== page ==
Yellows ribbons, inventory for Carcar city’s lush canopy
More than 100 law students of the University of Cebu-Banilad yesterday tied yellow ribbons around century-old acacia trees along the road in barangay Perrelos, Carcar City.
With this, they started an inventory of trees at risk of being cut down for the P1-billion Naga-Carcar road-widening project.
Their output will be useful in a campaign by the Philippine Earth Justice Center (PEJC) to preserve trees considered old enough to be part of Cebu’s heritage.
A tree-cutting permit issued last month by the environment department covers only the first phase of the project, a 3.1-kilometer stretch in Naga City, two localities away where work has been delayed since last year.
Mostly fruit trees are affected with 42 cleared for cutting down and 92 to be uprooted and earthballed in Naga City so that road work can be completed by by the contractor by December.
The first and second year UC law students, who are taking up the subject of legal research and environmental law, were divided into groups by environmental lawyer Rose Liz Osorio of PEJC to start an inventory.
The canopy of trees in Perrelos, Carcar is the lushest part of Cebu’s southern highway. It has often been photographed in magazines and travel guides as a landmark of the rural south.
The oldest trees were planted in the 1920s during the term of then Gov. Dionisio Jakosalem.
Today several tree trunks have been painted green and marked by numbers by government surveyors in preparation for the road-widening project.
Carcar officials said they don’t know yet exactly how many will be affected.
Carcar City councilor Roger Montesclaros, who welcomed the group yesterday, said he requested the Department of Environment and Natural Resources (DENR) for a survey to identify which trees have deteriorated with age and disease and need to be cut down or rehabilitated for safety reasons.
“We are also convinced that among the heritage trees along the Perrelos area, there are sickly trees which need to be cut down,” Montesclaros said.
But he said he can’t allow the Department of Public Works and Highways (DPWH) to cut them down so easily.
”Those heritage trees are our jewels,” he said.
He said some of the trees deteriorated because of the old practice of burning piled leaves below the tree.
“We have been waiting for DENR to give us the inventory of the trees for three years already,” Montesclaros said.
“We were just surprised to read in the newspaper that the DENR gave a special tree cutting permit to cut those 42 trees in Naga,” he said.
There are 60 full grown acacia trees in Carcar City including those in the boundaries of Carcar – Sibonga and Carcar – Barili. Montesclaros said American soldiers rested in the shade of the acacia trees to avoid the summer heat.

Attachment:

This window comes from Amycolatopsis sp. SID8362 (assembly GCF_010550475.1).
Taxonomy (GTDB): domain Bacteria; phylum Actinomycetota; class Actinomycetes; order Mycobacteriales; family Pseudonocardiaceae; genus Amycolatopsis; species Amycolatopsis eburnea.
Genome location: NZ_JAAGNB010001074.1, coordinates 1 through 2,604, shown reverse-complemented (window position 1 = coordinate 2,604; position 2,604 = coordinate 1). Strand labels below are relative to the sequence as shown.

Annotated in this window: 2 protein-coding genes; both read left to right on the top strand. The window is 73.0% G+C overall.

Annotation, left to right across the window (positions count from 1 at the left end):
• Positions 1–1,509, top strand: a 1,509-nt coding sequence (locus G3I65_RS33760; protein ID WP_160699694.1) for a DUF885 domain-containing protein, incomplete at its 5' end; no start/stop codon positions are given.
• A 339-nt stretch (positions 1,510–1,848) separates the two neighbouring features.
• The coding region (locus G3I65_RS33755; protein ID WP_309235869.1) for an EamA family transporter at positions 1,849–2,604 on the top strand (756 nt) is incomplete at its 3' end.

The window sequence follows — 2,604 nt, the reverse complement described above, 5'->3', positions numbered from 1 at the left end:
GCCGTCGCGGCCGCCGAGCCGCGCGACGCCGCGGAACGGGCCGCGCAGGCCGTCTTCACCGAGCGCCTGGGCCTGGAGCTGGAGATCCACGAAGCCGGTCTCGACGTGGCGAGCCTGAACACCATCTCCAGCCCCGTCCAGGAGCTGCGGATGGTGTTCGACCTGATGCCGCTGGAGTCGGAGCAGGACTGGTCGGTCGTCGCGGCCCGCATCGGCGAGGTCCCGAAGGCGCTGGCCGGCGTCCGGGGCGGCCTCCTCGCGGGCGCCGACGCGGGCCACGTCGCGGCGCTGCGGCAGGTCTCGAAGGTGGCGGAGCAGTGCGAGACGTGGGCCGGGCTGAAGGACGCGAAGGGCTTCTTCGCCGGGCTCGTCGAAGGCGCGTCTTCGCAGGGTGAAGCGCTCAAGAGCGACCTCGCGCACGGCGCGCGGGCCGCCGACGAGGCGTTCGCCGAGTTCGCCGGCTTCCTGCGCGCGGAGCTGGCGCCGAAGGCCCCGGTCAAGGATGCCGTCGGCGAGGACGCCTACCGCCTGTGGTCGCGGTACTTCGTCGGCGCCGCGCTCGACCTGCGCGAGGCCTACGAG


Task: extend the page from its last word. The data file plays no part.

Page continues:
Karl Frederick Arriola, a 22-year-old, second year law student, said there should be a public dialogue between Carcar City residents and the government.
“The government should listen to the people. We want to show that we have a voice in the matter,” he said, adding that there were other approaches to development.
“They can lessen the use of vehicles instead of cutting down heritage trees,” he said.
Last Friday, PEJC representatives met with Gov. Hilario Davide III. Osorio said they pointed out the need for public consultation and an inventory before any tree cutting to comply with the Heritage Conservation Act as well as other environment laws.
Osorio said her group will consult the National Heritage Institute Commission and ask it to investigate plans of the DPWH and DENR as well as issue a cease-and-desist order on the road expansion.
Roadwork has been delayed since last year because several trees and utility posts are obstructions in the middle or the sides of the project.
Phase 1 was supposed to be completed by December 6 last year. The first phase awarded to contractor AR Adlawan Construction costs P123 million.
A P400 million allocation was realigned last year by former Cebu City south district congressman Tomas Osmeña to help continue the road-expansion, a legacy project of then Rep. Eduardo R. Gullas, whose grandson, Rep. Samsam Gullas, is continuing it.
The next phase is estimated to cost P50 million and would affect 72 trees in San Fernando town and 75 trees in Carcar.
In a meeting with Gullas last year, DENR Regional Executive Director Isabelo Montejo said the design of the next phase must be planned ahead before a budget is allocated.
“We have to address all issues or else we will be facing the same problems in the next phase. The one in Perrelos is very crucial. Nothing much in the first segment,” Montejo said.
Last month the DENR issued a special permit to DPWH to cut 42 trees in barangays Tinaan, Inoburan and Langtad in Naga which includes eight old acacia trees in danger of collapsing.
Another 16 century-old acacia trees were ordered preserved in the same location.
One of the conditions of the permit is for DPWH to replace the affected trees by planting 13,800 indigenous native trees such as narra and mabolo as replacements. /Marian Z. Codilla and Christine Emily L. Pantaleon
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